Meditation, on the other hand, may be very similar to prayer or very distinct. Meditation, which calms the mind and heart, aids in the relief of tension and pain. It slows breathing and reduces heart rate. Since it accomplishes these goals, prayer may be considered a form of meditation. When you meditate on someone other than yourself, you get better outcomes than when you meditate on yourself. Certain sounds or phrases are repeated by certain meditators. This ritual calms them down, but it has very different consequences than praying when God is not drawn in. Those meditators are on their own. His answer to them isn't included.

Others can benefit from meditation because it allows them to examine themselves and determine what causes them the most pain. What are the patterns, emotions, or feelings that they must overcome? Prayer would have the same impact. In worship, God will reveal what we need to do. That's nice because after meditation, we can return to the rat race and make the requisite improvements.

As you can see, the distinction between prayer and meditation is dependent on the person on whom the emphasis is placed. Yes, some people will question themselves in self-reflection, but the main distinction between prayer and meditation is that prayer often reflects on God, while meditation does not.

I urge you to begin praying if you have never done so before. Keep it easy and start conversing with God. 


Others can benefit from meditation because it allows them to examine themselves and determine what causes them the most pain. What are the patterns, emotions, or feelings that they must overcome? Prayer would have the same impact. In worship, God will reveal what we need to do. That's nice because after meditation, we can return to the rat race and make the requisite improvements.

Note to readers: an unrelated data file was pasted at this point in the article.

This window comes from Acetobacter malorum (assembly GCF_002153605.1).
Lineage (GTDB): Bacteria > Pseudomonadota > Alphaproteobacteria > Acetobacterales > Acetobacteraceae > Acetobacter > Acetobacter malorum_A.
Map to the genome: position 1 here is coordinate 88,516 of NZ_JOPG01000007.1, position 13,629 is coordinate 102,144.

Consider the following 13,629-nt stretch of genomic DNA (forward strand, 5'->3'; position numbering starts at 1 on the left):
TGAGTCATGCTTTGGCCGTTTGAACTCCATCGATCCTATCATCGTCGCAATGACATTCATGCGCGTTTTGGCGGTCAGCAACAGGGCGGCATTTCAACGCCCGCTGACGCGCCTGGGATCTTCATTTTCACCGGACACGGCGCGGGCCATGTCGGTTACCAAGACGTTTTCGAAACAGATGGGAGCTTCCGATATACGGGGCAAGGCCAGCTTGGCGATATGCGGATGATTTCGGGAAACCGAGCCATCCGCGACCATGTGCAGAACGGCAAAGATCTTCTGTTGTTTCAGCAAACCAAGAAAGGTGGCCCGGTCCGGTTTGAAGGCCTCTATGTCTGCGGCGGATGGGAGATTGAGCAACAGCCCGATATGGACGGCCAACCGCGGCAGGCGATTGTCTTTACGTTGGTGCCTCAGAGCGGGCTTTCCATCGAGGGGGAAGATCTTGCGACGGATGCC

As you can see, the distinction between prayer and meditation is dependent on the person on whom the emphasis is placed. Yes, some people will question themselves in self-reflection, but the main distinction between prayer and meditation is that prayer often reflects on God, while meditation does not.

I urge you to begin praying if you have never done so before. Keep it easy and start conversing with God. But there's one thing to remember: don't just pray once and then forget about it. Make a one-month commitment to fasting. Then keep an eye out for changes in your heart and life.


6. Make time for each family member to be alone every day.




Based on the state of their relationships prior to the transition, being pulled into tight quarters will either bring family members together or tear them away. I love seeing parents spend more time with their children. I've seen kids get more depressed and anxious over the years, and a large part of the equation is a lack of time with their parents. Kids who see their parents for just a few minutes per day—and there are a lot of them—have a hard time forming their identities and maturing. The irony is that most children yearn for more parental care. They are looking for a sense of belonging, love, and focus. There are things that children as young as three and as old as twenty feel they like. Many people are too self-conscious to question their parents, and others are afraid of being refused if they do. These are comments I often learn from children of all ages.